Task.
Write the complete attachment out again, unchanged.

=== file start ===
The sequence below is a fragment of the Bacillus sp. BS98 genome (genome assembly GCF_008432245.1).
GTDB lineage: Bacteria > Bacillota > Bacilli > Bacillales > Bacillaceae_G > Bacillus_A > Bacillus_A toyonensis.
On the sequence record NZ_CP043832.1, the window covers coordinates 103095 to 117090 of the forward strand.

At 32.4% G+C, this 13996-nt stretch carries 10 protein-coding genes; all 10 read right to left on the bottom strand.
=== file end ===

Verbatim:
The sequence below is a fragment of the Bacillus sp. BS98 genome (genome assembly GCF_008432245.1).
GTDB lineage: Bacteria > Bacillota > Bacilli > Bacillales > Bacillaceae_G > Bacillus_A > Bacillus_A toyonensis.
On the sequence record NZ_CP043832.1, the window covers coordinates 103095 to 117090 of the forward strand.

At 32.4% G+C, this 13996-nt stretch carries 10 protein-coding genes; all 10 read right to left on the bottom strand.